In Rolex S.A. v FMTM Distribution Ltd  SGIPOS 6, FMTM Distribution Ltd filed an application in the Intellectual Property Office of Singapore (“IPOS”) to register “MARINER” in Class 14, inter alia for horological instruments (or in a word, “watches”). This application was opposed by Rolex S.A., the owner of the registered mark “SUBMARINER” in Class 14 for horological instruments and parts.
The Opponent opposed the application on several grounds, the first being the likelihood of confusion between the Application Mark and the Opponent’s Mark. Under Singapore law, the test for assessing likelihood of confusion is the step-by-step approach, whereby the following elements should be determined sequentially:
(a) Are the respective marks similar (by comparing the visual, aural and conceptual similarities between the marks);
(b) are the respective goods similar; and
(c) if steps (a) and (b) are fulfilled, whether there exists a likelihood of confusion on the part of the relevant public.
Under steps (a) and (b), the assessment is made by comparing the marks without consideration of external factors, such as consumer perception of the marks and the trade channels used to market the goods. Such external factors are only to be considered at step (c).
Similarity of Marks and Similarity of Goods
The Registrar found that the marks were similar, as follows:
(i) Visually, the marks were of relatively similar length and the entirety of the Application Mark was encompassed within the Opponent’s Mark. The prefix “sub” in the Opponent’s Mark was insufficient to displace the visual similarity.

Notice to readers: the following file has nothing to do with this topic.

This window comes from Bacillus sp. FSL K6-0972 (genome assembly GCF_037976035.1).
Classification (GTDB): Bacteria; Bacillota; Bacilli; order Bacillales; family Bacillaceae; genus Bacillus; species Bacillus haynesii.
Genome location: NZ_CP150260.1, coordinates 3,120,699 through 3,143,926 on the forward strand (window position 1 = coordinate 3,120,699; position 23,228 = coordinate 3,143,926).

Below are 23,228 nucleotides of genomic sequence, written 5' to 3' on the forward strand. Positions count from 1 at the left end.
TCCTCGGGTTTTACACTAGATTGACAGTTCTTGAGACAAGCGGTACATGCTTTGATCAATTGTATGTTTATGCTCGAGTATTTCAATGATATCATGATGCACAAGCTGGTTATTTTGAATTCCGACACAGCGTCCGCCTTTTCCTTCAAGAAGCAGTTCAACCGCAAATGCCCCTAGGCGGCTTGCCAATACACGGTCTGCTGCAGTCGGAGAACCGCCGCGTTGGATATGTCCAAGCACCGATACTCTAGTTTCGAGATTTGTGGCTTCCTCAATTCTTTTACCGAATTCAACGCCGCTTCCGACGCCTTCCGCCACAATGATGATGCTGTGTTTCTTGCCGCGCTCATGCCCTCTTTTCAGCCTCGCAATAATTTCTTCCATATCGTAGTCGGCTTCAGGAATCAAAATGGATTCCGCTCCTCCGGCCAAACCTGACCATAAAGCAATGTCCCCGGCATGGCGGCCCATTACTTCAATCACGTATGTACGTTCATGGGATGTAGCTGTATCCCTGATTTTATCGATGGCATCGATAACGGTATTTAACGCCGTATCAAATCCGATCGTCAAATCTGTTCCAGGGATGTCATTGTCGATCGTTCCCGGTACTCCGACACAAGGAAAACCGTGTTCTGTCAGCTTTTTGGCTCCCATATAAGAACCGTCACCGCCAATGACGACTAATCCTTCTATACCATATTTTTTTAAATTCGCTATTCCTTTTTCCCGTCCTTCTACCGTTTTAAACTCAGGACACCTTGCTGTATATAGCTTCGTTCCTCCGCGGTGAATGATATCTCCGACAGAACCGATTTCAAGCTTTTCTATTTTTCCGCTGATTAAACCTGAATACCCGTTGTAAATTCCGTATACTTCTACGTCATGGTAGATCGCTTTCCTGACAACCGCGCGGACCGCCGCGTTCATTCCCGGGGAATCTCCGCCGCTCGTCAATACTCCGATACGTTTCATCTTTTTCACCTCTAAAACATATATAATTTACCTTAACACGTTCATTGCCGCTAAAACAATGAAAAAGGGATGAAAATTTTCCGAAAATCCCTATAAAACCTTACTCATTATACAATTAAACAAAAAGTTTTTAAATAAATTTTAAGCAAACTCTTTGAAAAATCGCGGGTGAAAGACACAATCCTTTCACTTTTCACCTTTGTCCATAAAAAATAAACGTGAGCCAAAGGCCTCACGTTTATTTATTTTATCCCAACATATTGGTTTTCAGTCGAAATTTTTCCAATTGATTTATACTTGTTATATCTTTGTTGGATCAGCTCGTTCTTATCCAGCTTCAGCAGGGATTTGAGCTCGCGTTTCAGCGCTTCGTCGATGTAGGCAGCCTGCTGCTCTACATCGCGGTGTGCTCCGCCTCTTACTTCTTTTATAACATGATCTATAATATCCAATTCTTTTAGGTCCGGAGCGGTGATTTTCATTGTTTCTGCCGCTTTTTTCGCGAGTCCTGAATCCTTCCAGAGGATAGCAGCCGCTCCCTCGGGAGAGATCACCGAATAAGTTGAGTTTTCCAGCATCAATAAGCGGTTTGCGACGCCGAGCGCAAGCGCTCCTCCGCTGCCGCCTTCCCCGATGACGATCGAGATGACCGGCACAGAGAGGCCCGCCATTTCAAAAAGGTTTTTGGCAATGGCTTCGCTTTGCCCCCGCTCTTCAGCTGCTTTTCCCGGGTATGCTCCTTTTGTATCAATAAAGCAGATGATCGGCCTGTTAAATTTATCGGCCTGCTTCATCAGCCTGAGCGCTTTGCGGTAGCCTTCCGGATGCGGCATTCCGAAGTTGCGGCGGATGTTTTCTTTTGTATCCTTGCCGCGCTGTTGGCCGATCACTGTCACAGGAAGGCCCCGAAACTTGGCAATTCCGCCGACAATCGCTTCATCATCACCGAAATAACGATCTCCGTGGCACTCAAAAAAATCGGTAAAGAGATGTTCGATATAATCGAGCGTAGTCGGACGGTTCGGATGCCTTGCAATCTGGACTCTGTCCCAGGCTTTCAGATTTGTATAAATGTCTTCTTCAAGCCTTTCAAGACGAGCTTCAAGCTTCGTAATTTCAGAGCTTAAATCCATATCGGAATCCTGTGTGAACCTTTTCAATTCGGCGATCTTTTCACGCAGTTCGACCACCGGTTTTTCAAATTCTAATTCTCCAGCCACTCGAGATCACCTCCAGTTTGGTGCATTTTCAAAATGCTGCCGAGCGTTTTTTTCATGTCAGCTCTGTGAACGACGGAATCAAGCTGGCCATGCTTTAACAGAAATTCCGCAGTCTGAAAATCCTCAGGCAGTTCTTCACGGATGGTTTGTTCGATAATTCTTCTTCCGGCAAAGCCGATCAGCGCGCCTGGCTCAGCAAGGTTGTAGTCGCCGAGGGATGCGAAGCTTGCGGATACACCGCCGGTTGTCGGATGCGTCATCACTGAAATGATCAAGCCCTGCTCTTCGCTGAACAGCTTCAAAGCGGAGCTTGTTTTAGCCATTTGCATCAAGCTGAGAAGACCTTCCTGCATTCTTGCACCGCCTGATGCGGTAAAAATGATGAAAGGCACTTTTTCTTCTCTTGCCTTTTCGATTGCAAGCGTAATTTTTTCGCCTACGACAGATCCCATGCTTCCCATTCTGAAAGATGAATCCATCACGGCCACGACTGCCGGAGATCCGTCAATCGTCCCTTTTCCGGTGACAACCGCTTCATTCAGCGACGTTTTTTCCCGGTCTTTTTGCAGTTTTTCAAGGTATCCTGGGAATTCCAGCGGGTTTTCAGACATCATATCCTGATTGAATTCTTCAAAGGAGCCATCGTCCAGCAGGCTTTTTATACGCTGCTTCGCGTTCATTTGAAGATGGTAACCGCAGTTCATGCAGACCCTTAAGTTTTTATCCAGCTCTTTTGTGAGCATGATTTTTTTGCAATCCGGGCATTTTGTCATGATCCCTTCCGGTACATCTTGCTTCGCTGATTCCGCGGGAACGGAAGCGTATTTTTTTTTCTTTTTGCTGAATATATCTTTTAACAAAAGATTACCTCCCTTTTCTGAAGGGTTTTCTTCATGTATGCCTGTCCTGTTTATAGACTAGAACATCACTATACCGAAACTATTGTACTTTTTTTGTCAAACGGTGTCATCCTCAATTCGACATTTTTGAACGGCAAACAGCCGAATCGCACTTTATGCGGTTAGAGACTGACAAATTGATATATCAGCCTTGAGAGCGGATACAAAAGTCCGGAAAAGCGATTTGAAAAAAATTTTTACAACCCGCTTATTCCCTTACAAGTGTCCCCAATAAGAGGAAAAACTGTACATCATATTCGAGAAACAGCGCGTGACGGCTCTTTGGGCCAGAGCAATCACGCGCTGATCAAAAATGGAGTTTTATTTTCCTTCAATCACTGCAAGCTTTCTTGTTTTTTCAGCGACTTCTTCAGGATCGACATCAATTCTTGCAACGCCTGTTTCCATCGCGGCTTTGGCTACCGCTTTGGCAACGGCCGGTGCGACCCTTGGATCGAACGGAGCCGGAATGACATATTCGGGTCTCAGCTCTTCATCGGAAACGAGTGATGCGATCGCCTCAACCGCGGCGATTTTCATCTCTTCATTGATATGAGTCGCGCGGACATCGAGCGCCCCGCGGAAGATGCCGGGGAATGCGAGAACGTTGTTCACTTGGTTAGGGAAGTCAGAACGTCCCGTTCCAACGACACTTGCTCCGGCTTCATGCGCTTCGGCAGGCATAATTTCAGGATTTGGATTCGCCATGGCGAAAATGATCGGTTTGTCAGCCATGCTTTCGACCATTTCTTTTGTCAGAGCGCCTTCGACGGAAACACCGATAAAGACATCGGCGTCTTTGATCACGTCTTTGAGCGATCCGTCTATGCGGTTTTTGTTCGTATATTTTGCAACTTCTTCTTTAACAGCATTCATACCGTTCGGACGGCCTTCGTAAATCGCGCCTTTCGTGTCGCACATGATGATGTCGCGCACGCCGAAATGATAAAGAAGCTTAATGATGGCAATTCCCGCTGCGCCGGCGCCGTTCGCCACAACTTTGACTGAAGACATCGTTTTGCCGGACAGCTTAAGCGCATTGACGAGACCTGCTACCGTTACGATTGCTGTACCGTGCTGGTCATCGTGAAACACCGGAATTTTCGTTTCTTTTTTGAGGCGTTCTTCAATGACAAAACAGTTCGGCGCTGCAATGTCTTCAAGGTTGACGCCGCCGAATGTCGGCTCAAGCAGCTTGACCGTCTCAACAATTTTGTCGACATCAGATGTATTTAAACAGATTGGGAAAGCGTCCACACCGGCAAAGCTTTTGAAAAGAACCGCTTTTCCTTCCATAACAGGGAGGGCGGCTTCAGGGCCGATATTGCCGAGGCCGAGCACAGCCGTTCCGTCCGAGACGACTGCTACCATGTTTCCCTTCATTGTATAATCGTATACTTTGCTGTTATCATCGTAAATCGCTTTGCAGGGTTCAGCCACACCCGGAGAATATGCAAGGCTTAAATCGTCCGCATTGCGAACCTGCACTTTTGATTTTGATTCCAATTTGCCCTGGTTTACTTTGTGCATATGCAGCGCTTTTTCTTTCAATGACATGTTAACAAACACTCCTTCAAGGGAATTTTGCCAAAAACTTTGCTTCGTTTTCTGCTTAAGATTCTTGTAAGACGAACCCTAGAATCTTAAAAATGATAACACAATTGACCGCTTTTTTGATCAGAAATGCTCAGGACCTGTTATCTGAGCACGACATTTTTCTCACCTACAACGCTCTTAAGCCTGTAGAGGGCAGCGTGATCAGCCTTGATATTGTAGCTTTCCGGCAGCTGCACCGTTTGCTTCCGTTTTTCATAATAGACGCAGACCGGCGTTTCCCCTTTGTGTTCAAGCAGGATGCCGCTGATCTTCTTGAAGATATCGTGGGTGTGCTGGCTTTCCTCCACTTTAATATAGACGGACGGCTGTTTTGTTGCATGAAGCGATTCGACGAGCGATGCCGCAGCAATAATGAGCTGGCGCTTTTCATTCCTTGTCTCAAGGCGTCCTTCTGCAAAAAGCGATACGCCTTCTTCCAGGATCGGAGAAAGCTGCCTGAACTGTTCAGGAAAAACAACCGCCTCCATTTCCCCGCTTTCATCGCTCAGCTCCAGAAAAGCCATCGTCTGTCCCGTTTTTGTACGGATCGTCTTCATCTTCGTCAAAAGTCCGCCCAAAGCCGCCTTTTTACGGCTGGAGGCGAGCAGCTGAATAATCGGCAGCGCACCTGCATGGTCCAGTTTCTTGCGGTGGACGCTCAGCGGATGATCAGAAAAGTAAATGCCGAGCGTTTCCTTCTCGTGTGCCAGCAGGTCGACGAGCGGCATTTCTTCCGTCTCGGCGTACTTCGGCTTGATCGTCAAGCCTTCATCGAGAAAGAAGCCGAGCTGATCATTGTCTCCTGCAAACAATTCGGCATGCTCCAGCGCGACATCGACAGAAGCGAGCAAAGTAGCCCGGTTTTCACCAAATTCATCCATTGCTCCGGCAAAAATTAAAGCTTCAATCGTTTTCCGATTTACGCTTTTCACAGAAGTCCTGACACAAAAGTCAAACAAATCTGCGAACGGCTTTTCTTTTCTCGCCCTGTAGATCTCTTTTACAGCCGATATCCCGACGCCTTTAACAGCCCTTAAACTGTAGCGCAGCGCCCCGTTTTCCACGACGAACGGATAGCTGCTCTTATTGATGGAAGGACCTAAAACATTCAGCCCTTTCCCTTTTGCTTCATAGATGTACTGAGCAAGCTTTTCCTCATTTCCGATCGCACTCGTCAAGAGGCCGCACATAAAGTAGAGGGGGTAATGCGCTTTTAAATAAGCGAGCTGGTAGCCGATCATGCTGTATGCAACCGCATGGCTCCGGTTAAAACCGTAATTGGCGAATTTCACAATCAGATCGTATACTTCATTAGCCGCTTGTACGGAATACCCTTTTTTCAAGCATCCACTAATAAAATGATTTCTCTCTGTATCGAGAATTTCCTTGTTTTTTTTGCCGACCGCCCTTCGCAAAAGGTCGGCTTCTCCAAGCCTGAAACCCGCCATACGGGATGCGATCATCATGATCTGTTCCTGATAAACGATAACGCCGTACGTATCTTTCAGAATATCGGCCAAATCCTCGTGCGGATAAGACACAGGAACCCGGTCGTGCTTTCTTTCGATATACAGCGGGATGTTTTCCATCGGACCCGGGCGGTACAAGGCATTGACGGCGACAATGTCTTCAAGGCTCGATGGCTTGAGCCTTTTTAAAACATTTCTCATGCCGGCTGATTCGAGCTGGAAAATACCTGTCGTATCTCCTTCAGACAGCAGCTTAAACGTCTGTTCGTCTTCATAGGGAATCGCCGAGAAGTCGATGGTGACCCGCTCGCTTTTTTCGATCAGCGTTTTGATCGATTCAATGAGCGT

(ii) Aurally, the two marks shared three identical-sounding syllables. The only difference was the syllable “sub” in the Opponent’s Mark, which was insufficient to distinguish the marks aurally.
(iii) Conceptually, both marks conveyed similar ideas of the sea and a sailor.
As for the goods, the Applicant accepted at the hearing that the competing goods were similar.
Likelihood of Confusion
Having established that the respective marks and goods were similar, the Registrar found that there was a likelihood of confusion between the marks for the following reasons:
(i) According to the Registrar, the proper consideration is not how luxury watches are typically purchased but rather the circumstances under which a consumer might purchase watches in general. The Registrar found that while the public would exercise some care and good sense in making a watch purchase, the average consumer would not have specialist knowledge in relation to watches and would not be so invested as to preclude a likelihood of confusion.
(ii) One relevant consideration is the reputation of the Application Mark. If such reputation is established, it can have the effect of reducing the likelihood that the consumer will understand the Applicant’s goods as originating from the Opponent, despite the similarity between the two marks. However, the Registrar found that the Application Mark did not possess an established reputation since each usage of the Application Mark submitted in evidence was accompanied by use of the “FRANCK MULLER” mark.
In view of the above, the Opponent succeeded in establishing this ground of opposition.